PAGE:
November 25, 2006

Hairy Crabs in Shanghai

To view all 49 photos of Shanghai, press HERE for a slideshow.

Gallery Glass
and Porcelain
Along the Huangpu
Zhou Slept Here
Another Chinese Monopoly
Ducks in a Row
By the Tea House

Wednesday, 22 November:
It was raining when we arrived in the afternoon. The traffic was terrible and it seemed like it took forever to traverse the few kilometers to the Astor. Since they offered no discounts, we could not afford the $80 day-rate. But we found a clean and suitable hotel, just around the corner for $32 a night. We booked in for three days. We settled in and hoped the rain would stop. In the evening we went for a walk along the Hangpu River, the Bund and a ways down Nanjing Road. The city is all lit up at night. The view across the river blew me away. Nanjing Road was lit up like Times Square. We stopped for bowls of noodles, then walked back to our hotel.

Thanksgiving Day - 2006:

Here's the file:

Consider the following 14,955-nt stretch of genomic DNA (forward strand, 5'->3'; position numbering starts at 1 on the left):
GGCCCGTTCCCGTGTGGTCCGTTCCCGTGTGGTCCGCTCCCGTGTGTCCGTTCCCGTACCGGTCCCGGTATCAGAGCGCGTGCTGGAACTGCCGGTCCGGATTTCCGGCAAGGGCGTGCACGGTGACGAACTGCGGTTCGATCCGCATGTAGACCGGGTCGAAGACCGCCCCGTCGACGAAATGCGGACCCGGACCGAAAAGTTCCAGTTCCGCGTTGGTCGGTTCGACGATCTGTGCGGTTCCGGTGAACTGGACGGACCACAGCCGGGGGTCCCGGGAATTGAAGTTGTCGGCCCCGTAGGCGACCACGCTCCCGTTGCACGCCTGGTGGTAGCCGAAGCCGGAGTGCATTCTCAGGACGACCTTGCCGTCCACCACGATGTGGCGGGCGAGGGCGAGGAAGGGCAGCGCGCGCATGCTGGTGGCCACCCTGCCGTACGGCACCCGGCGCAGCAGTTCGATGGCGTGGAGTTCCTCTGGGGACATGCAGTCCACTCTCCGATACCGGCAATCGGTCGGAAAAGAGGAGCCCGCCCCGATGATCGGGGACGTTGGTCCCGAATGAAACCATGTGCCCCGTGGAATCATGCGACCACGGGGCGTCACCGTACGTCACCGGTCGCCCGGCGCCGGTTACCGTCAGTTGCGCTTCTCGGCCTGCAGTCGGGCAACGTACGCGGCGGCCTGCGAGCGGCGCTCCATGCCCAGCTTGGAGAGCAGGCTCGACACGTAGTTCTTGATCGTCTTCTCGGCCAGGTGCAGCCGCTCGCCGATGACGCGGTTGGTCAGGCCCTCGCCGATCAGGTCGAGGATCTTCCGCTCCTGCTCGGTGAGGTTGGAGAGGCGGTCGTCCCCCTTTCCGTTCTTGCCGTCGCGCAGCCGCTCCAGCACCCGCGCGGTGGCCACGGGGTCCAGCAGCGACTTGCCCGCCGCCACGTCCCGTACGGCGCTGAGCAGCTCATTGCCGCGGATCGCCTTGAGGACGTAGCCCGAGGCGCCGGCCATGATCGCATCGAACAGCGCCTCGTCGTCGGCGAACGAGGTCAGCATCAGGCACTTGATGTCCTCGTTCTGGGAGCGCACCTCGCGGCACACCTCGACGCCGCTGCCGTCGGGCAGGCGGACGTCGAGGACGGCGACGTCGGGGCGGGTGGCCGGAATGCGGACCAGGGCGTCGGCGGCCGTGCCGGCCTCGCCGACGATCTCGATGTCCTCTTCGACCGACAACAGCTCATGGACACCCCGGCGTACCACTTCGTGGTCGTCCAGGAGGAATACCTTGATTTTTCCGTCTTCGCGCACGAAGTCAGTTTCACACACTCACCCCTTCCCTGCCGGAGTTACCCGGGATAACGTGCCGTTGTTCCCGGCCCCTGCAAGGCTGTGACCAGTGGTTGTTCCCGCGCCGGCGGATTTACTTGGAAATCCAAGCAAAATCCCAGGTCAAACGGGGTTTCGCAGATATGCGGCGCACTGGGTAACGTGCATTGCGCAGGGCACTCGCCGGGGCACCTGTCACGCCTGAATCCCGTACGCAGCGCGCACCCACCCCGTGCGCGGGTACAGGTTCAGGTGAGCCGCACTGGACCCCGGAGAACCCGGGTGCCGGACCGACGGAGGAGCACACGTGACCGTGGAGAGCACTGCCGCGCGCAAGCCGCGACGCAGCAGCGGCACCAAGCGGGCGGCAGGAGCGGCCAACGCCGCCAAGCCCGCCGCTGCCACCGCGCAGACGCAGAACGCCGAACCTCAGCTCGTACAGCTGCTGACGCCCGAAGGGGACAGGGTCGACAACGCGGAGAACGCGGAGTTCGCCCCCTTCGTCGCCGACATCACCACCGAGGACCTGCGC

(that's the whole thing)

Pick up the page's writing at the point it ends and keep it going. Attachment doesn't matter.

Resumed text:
Despite the rain, we were out all day. We tried to stay dry, by walking short distances and drying off. It seemed to work pretty well. We did not see a lot more that we had the night before. We could clearly see the buildings of the Bund. They were all built 80 to 100 years ago and designed by international architects. We had walked into the Peace Hotel the day before, and we visited the Shanghai Pudong Development Bank building. It was wonderful. The rotunda was stunning and the art nouveau fixtures jumped out at you. We stopped by the youth hostel and found it too expensive to move to. But we picked up some info about the city and a couple of newspapers in English. We stopped to by a headset for my MP3 player, and looked at all the cheap electronics that one must buy with great caution. We stopped at a couple of elegant hotels, including the Radisson. We love the ambience of their comfortable sitting rooms. Near the end of the day, we bought a couple of DVD's. With little to no English TV in China, DVD's are a must. We had spotted an ad for a gallery opening earlier in the day. The Contrasts gallery had a wonderful show of avant-garde porcelain, glass and furniture. Shanghai is a town full of artists that are trying to be on the cutting edge. Except for the fashion, I like most of it. We especially liked the pieces at this showing. By the time we got back to our hotel, we were thoroughly soaked. The big disappointment for the day was our inability to find a Thanksgiving Day meal that we did not have to travel far for or cost a reasonable amount.

Old and New China
in the Same Breath


Friday, 24 November: